The Trump administration has made no pretense about its hostility to human rights since Donald Trump took office in January. Last week, in the span of a few hours, it administered a particularly nasty one-two punch against the LGBT community in particular.
Trump’s intention to bar transgender people from serving in the military and the Justice Department’s assertion that there is no official protection from workplace discrimination based on sexual orientation showed again how far the president is willing to go to delegitimize entire groups of people simply for being who they are.
Gradually eroding the rights of specific groups of people to marginalize them is a chilling tactic, and one that happens too many times around the world with disastrous results. There are 76 countries that criminalize sexual activity between adults of the same sex. And Russia, in particular, shows how incremental chips away at rights can lead to even worse repression.
Here in the U.S., it seems like Trump is trying to go back to a time when the laws of the land made it functionally impossible for LGBT people to fully own their identity. If your livelihood depends on hiding who you love, and if you’re prevented from serving your country based solely on who you are, it is not just discrimination: It is a fundamental denial of your humanity.
Even more insidious is the Department of Justices’s argument that undermines one of the most effective mechanisms that help enforce antidiscrimination laws. The Equal Employment Opportunity Commission has existed as part of the federal government since 1965 to investigate cases of workplace discrimination and enforce protections granted under the Civil Rights Act of 1964. Over the years, the EEOC has determined that these protections extend to sex discrimination, discrimination based on gender identity, and discrimination based on sexual orientation.
However, in a legal brief filed this week, the Justice Department not only claims that discrimination based on sexual orientation should not be covered, but that the EEOC “does not speak for the United States.” In other words, the primary government agency meant to protect against discrimination in the workplace is toothless.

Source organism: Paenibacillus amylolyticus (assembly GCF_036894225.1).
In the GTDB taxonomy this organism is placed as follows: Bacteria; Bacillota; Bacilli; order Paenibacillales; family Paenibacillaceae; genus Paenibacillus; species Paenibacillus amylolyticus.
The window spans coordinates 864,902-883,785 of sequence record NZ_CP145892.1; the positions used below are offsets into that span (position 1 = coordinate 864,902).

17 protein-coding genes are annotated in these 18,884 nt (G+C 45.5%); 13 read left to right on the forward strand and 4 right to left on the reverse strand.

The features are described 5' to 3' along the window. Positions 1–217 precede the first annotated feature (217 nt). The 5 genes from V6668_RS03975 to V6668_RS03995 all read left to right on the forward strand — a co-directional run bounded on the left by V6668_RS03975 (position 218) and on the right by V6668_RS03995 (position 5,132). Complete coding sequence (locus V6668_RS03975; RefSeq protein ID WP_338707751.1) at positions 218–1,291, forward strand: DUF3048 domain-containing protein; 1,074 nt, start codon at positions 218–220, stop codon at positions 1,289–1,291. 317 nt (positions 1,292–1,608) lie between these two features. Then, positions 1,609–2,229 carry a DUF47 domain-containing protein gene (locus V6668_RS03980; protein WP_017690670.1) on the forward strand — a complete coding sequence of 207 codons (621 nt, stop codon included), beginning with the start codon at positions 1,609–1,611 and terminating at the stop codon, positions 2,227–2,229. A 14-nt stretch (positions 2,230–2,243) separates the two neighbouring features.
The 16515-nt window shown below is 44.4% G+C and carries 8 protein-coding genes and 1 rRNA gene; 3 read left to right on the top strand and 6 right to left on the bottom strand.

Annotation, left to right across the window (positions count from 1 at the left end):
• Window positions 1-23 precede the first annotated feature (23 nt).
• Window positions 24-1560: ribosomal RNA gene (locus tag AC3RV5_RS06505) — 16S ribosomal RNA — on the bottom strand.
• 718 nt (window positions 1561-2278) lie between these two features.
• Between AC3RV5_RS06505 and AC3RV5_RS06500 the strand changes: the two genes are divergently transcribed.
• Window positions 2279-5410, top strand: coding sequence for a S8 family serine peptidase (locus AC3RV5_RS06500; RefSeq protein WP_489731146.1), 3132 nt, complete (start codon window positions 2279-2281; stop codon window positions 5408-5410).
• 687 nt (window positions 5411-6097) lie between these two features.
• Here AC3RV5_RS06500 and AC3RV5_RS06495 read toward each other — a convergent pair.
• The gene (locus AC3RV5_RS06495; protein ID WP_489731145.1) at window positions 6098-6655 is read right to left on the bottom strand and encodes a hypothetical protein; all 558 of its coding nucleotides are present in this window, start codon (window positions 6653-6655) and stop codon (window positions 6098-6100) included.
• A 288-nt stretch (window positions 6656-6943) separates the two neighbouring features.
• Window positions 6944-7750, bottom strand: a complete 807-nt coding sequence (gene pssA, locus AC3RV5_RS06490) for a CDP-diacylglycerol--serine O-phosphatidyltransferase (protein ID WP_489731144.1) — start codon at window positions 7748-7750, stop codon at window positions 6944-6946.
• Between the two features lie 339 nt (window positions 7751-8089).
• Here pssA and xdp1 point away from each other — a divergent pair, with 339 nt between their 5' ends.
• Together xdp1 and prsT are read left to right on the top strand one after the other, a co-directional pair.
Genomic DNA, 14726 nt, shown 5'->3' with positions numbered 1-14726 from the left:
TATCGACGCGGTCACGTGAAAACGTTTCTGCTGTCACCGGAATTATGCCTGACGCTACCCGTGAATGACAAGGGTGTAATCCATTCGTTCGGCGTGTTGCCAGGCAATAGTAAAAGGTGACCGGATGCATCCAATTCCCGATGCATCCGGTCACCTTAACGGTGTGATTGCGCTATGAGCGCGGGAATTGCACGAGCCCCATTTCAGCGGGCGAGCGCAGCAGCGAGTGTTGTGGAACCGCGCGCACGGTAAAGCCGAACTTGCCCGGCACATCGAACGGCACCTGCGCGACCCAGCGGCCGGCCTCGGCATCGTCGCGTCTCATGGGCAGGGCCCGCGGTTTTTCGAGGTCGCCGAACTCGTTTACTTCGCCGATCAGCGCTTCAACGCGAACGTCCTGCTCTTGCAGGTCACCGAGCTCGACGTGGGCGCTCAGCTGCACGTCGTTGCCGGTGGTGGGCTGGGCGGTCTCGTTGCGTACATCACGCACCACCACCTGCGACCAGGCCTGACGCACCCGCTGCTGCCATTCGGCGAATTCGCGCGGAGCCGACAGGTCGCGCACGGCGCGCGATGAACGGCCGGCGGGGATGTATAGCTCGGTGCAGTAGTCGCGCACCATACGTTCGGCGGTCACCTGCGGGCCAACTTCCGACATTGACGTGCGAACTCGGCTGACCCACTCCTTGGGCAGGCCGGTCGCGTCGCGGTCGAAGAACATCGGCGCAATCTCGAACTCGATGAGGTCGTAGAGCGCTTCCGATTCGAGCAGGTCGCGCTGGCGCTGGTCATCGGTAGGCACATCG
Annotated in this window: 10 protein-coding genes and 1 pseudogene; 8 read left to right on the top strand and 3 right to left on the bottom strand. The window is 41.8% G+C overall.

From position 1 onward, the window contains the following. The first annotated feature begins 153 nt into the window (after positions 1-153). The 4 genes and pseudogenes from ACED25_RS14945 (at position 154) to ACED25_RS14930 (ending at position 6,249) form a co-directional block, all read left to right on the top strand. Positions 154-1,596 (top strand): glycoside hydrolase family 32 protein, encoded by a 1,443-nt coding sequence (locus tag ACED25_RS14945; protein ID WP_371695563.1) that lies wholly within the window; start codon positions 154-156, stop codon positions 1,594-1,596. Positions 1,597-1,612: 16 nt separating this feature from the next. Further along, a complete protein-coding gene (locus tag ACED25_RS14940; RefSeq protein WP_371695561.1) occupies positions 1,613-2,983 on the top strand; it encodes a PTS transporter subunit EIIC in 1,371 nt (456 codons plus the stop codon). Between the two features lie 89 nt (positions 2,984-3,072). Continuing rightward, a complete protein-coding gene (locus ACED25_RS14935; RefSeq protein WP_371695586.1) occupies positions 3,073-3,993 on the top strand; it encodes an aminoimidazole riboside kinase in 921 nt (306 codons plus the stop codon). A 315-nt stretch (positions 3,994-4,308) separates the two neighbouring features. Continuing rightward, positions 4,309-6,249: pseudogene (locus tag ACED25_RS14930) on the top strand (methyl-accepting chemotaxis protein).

While there is still much more work to be done, the United States has made critical gains when it comes to LGBT rights. The mere suggestion of these policies threatens to undo what took decades to achieve.
Even if the military does not enforce the suggestion from its commander in chief to expel thousands of transgender service members from its ranks, or if the courts rule in favor of protection for sexual orientation, the message is clear: Our president views LGBTI people as less-than-deserving of the same kind of rights as everyone else.
We’ve seen this attitude before — and we’ve seen the devastating consequences of it. Russia legalized homosexuality following the collapse of the Soviet Union but has marginalized the LGBTI community in a number of ways. Rights organizations have been harassed and intimidated; Pride marches are shut down or prevented; and same-sex couples and their families are not afforded the same rights as others.
In 2013, the Russian government passed a law banning “the propaganda of non-traditional relations to minors.” This sweeping language allowed for the persecution and oppression of all manner of gatherings and actions, and implied that LGBTI people are a dangerous presence just by virtue of their existence.
Since then, attacks on and harassment of LGBTI people in Russia has only increased. The most recent and extreme embodiment of this is the horrifying disappearances and torture of gay men in Chechnya, where the Chechen leader infamously claimed that gay people never existed in the region. These horrific attacks against gay men didn’t come from nowhere: They came from a government-endorsed dehumanization and other-ing of LGBT people.
This is not as dire as Chechnya. But the systemic dehumanization of and discrimination against LGBT people pushed by the president and his administration sound eerily familiar. The right to live without fear and to work freely without having to hide who you are is an essential human right that cannot be eroded by any government. After years of hard-won legal battles to have this right officially recognized, we cannot afford to go back. The past week’s actions by the Trump administration may be rhetoric at this point, but they give us a glimpse into the administration’s intentions, and they must never be allowed to become reality.
TARAH DEMANT is director of Amnesty International USA's Gender, Sexuality, and Identity Program.